Critics have lamented what they say is the Conservative government’s prioritizing of military power over Canada’s traditional strength, diplomacy.
Sitting in his 10th-floor office at Foreign Affairs headquarters, known in Ottawa circles as Fort Pearson, Baird says the government is simply undoing years of damage wreaked by Liberal governments in the 1990s and early 2000s.
“The military was gutted for 13 years,” he says. “Hollowed out. Even the man the Liberals appointed to be chief of defence staff (Rick Hillier) called it a ‘decade of darkness.’ That didn’t happen here at DFAIT.”
But while the government is preparing to spend billions on new F-35 fighter jets, Baird refuses to rule out the closure of Canadian embassies abroad through budget cuts next year.
“I’m confident within the department we can achieve our mandate,” he says. “If spending is unsustainable, that’s the biggest threat to the public service, that’s the biggest threat to the department.”
Baird’s appointment to the Foreign Affairs portfolio in May came as a surprise to many. Known for his bombastic style in the House of Commons, many wondered whether he would be able to make the transition to becoming Canada’s top diplomat.
Baird says the biggest lesson he’s learned is that nothing matters more in Foreign Affairs than personal relationships.
“When we have an issue, whether it’s in the United States, whether it’s in Turkey, being able to pick up the phone and talk to my counterpart directly about it,” he says.
The country’s failure to land a UN Security Council seat in October 2010, ultimately losing to Portugal, has called into question whether the Conservative government has squandered the goodwill built up over the decades by previous Canadian governments.
Baird initially tries to blame North Korea and Iran, but eventually acknowledges some of the unpopular positions taken by Canada in recent years were a factor in turning away countries in the Middle East, Africa and other parts of the world.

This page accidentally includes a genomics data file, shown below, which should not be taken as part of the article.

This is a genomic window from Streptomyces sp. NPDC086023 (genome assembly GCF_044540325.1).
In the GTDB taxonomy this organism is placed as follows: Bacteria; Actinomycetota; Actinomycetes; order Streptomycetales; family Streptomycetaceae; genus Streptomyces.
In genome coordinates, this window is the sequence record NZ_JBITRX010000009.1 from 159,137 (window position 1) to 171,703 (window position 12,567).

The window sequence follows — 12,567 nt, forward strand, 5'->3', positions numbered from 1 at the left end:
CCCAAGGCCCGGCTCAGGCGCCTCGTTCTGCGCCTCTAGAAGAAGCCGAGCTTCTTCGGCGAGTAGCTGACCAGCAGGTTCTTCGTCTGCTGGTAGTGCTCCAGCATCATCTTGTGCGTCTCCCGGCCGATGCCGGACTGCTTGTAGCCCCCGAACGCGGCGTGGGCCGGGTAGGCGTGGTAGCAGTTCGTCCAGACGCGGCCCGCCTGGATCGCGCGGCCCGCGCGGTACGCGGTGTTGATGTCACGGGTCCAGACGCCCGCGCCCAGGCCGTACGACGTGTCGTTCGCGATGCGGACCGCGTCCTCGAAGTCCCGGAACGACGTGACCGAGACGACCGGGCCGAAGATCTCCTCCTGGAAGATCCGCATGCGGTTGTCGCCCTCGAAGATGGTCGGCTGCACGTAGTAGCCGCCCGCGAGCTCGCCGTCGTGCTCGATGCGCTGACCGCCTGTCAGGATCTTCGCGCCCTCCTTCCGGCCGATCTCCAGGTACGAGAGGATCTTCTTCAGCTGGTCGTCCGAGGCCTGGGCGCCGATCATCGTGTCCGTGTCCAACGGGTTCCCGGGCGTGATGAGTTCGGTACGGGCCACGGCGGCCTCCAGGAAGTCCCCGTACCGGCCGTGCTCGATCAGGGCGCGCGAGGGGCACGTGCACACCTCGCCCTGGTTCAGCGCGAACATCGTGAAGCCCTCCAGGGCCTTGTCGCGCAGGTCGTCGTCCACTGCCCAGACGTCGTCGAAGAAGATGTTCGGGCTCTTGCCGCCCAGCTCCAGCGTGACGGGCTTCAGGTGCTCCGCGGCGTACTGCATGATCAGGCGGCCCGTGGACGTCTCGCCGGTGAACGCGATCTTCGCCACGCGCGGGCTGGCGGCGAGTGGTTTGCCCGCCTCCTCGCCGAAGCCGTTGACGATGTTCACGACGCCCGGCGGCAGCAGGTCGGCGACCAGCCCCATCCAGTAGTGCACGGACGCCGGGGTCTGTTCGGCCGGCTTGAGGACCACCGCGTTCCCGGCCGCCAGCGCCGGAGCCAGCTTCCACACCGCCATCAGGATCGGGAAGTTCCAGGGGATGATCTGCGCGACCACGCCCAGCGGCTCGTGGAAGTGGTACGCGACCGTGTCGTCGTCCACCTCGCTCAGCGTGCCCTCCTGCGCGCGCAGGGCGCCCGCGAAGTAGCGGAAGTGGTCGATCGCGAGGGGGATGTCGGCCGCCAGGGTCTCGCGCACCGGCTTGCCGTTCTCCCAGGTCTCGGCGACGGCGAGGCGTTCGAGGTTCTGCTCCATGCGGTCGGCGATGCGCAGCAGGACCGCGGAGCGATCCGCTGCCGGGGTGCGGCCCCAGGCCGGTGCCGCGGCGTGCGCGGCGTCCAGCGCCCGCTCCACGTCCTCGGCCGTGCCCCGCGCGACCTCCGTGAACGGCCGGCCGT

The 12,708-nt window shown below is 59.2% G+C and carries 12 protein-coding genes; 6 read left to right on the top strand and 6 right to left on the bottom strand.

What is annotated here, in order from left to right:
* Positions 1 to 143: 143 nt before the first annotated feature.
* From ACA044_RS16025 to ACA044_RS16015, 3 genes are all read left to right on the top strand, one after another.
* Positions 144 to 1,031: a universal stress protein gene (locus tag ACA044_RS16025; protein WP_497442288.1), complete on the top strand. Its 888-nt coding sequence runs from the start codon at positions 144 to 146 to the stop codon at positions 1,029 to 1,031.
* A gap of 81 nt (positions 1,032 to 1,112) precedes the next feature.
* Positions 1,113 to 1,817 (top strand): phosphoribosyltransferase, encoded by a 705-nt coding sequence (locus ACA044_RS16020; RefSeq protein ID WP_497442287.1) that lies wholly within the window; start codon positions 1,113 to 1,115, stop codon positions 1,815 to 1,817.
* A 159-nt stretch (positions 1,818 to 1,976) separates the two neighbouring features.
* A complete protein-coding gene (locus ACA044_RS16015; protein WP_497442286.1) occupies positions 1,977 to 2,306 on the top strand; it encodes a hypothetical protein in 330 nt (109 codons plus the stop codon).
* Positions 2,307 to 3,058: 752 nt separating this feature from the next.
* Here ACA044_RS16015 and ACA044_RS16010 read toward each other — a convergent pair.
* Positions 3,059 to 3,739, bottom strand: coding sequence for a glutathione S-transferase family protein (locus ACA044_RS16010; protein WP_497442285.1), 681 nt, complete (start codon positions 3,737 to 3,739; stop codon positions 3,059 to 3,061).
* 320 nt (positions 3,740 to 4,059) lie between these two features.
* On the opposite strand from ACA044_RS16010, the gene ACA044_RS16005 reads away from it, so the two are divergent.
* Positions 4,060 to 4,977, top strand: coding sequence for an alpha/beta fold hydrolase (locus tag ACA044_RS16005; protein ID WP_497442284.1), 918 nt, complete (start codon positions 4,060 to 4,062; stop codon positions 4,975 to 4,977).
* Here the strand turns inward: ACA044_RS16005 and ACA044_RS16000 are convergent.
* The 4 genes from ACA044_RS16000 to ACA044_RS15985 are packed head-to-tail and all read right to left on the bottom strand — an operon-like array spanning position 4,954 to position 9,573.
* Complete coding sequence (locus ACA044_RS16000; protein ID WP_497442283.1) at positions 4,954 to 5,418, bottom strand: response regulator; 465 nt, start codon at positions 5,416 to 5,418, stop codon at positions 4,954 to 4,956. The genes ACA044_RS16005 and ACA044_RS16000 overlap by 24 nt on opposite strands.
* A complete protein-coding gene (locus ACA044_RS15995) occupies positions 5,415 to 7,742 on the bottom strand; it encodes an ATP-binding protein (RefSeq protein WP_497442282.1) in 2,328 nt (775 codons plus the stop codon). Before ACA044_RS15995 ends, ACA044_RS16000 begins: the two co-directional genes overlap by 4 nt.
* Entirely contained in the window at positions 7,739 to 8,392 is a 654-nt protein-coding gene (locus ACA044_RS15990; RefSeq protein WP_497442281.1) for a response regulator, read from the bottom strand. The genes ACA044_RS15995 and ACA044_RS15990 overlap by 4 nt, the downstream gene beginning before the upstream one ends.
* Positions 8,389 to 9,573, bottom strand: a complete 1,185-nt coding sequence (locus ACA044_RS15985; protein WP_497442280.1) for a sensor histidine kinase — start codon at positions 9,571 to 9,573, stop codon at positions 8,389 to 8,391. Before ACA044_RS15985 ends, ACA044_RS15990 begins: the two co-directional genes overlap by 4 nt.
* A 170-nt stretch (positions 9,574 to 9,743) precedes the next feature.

When asked how he reconciles the importance of strong relationships with the fact a number of positions adopted by the government are unpopular with the international community, Baird indicates those who are most critical of Canada’s stances aren’t likely to be friends anyway.
“We’ve taken a tough stand on human rights in some parts of the world, and that makes some people feel very uncomfortable,” he says. “If you’re a government which doesn’t respect human rights, you’re probably not keen on Canada talking about the rights of women, the rights of religious minorities, the rights of gays and lesbians.”
In recent weeks, Canada has been called out by many nations, including European allies, for abandoning the Kyoto Protocol.
Baird says only a few countries have brought the issue up with him personally, adding that the government is simply leading where other nations will eventually follow.
He says this is exactly what happened with Canadian calls several years ago for all major emitters to be included in whatever climate change agreement is negotiated after Kyoto.
“People may not have liked our position on climate change in 2007, but they’ve adopted it almost wholly across much of the world today,” he said
original source: http://www.montrealgazette.com/news/Tougher+foreign+policy+vital+Canada+Baird/5916863/story.html